Raw ground turkey is gross.

Speaking as a somewhat recently ex-pescatarian, raw ground turkey is so very, very gross. I earned the right to saw this as I mushed it around in a mixing bowl with my bare hands. I used to have latex gloves in my kitchen. They belonged to my roommate at the time, but occasionally I would use them. I never realized how much I missed having gloves in my kitchen until I was wrist deep in ground turkey.

What doesn't kill you makes you stronger? Get it? Turkey is protein. Protein makes you strong 😉

(insert noodle here) and meatballs.

The saying goes "spaghetti and meatballs". But here at theslowcookerlife.com, we don't always adhere to tradition. Pick whatever noodle suits your fancy and serve your meatballs with them!

I chose penne for my dinner. More specifically, I used a gluten free penne noodle. Rotini noodles have been my usual go-to recently. I like how they do not get mushy too easily. In fact, the noodle usually tastes a little hard in the very center. Anyway, choose whichever noodle feels right to you. Don't choose spaghetti just because you feel like the meatballs mandate it. Cooking is supposed to be fun, remember?! And cavatappi is pretty fun if you ask me!

The recipe.

Check here before writing your grocery list to make sure you are maximizing your savings!

Prep time: 30 minutes
Cook time: 2 1/2 hours
Makes: about 15 meatballs
With pasta: makes about 5 servings

For the meatballs:
1 lb ground turkey, 93% lean
1 egg
1/4 cup grated Parmesan cheese
1/4 crushed Corn Chex, you may use breadcrumbs if you'd like, substitute a 1:1 ratio
1 clove garlic, minced
1 tsp oregano
1/2 tsp ground cayenne pepper
1/2 tsp onion powder
1 tsp salt
Pepper to taste

For the sauce:
2 jars Prego Roasted Garlic Parmesan
1/2 cup sweet onion, diced
1 clove garlic, minced
1 tbsp oregano



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1) Spray the pot.

2) In a separate mixing bowl, add all the ingredients for your meatballs.

Add grated Parmesan and breadcrumbs.

Add egg and minced garlic.

Add seasonings.

3) Mush and mix it all together. No need to do this harshly, just gently make sure the ingredients blend together thoroughly.

4) Form meatballs gently in the palm of your hand. Gently is key here. If you make the meatballs too dense, they may not be as juicy later on!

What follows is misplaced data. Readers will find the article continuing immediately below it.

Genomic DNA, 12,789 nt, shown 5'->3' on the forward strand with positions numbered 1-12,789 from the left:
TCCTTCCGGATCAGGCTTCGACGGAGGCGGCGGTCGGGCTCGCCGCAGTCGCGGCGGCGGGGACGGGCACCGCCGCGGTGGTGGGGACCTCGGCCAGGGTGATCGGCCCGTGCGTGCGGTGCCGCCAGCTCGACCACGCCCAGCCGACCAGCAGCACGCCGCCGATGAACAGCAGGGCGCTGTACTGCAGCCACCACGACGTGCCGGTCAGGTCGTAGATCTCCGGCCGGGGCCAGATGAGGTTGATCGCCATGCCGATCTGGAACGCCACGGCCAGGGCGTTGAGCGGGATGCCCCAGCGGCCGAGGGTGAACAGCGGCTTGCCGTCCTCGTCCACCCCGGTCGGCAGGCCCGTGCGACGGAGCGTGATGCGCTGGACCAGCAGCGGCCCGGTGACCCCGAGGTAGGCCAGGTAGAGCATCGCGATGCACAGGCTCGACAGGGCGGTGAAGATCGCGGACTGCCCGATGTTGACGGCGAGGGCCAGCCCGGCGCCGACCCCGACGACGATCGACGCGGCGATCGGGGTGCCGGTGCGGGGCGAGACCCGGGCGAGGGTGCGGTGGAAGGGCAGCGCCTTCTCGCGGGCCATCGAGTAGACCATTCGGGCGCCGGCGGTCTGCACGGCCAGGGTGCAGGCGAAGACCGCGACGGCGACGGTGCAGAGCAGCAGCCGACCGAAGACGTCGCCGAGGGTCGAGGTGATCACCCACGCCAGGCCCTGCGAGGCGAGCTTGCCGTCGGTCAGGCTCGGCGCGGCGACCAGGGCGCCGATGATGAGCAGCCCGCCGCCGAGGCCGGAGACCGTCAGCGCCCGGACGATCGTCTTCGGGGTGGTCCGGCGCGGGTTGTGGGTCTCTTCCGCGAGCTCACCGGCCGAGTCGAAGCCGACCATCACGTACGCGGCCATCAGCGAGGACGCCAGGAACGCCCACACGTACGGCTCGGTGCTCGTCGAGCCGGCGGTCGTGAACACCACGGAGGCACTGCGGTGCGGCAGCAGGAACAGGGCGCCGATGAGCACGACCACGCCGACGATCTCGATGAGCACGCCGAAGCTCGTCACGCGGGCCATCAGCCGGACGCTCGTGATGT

5) Place the meatballs along the bottom of the pot. (Make a nice even layer. You may stack the meatballs if you have to. You do not want to over crowd the pot.)

6) Pour both jars of sauce over the meatballs.

7) Add the onion and garlic you diced and minced for the sauce.

8) Add oregano.

9) Cook on high for 2 and a half hours.

10) Stir gently to combine ingredients.

11) Instructions for pasta will vary depending on what noodles you use. Read the instructions that come with your noodles and plan the cook time accordingly. For mine, I started boiling my water for my noodles about half an hour before my meatballs were set to be done.

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Penne, rotini, spaghetti, fettuccine, angel hair, macaroni, shells, tortellini? Tell us what your favorite noodle is below!
Find out more about me, the author and founder of The Slow Cooker Life, here.


Easy Slow Cooker Beef and Broccoli Recipe – FAIL!!!

The experience I had with this recipe was all around ironic. And a perfect opportunity for growth 😀 Always learn from your failed attempts! So long as you are attempting, that is all that really matters 😉 That is the pep talk I gave myself anyway. Moving forward, anything labeled as “easy” is not assumed to end in disaster. But this easy slow cooker beef and broccoli recipe that I created with too much confidence did end in disaster. Okay, maybe not a disaster. But things did not really go well.

Particularly for the broccoli. But we will get to those details in just a bit.

My vision.

I wanted to create an easy beef dish. I had some sirloin in the freezer that I had been meaning to give a go. The past 11 years or so, I haven’t eaten a lot of red meat let alone cooked with it much. I am a fairly boring person when it comes to food sometimes, as strange as that may seems given that I founded a cooking website and all. Still, I have gone through periods of very, very boring diets consisting of the same foods every day for the sake of easy meal planning and such. I also just did not eat red meat for upwards of 10 years and then only fish for like 6 or 7 or 8 or who knows how many years. The reasons why are not important. The point is, I don’t have as much experience cooking steak.

My SO seemed to be getting bored with my boring diet though. And if I am being honest, I was getting bored with my boring diet too. So I got the urge to start switching it up, and I bought some sirloin! I was very excited to cook this up for him. It was for sure going to be a nice surprise and a nice change from chicken!

Beef and broccoli is a very straightforward recipe. I figured it would be a good one for me to start with to ease myself back into the red meat cooking game. Plus, I have slow cooked chicken in soy sauce plenty of times before and it has been amazing and tender every time, although the soy sauce flavor can be a little overwhelming. To combat the overwhelming flavor, I learned to just mix it with water.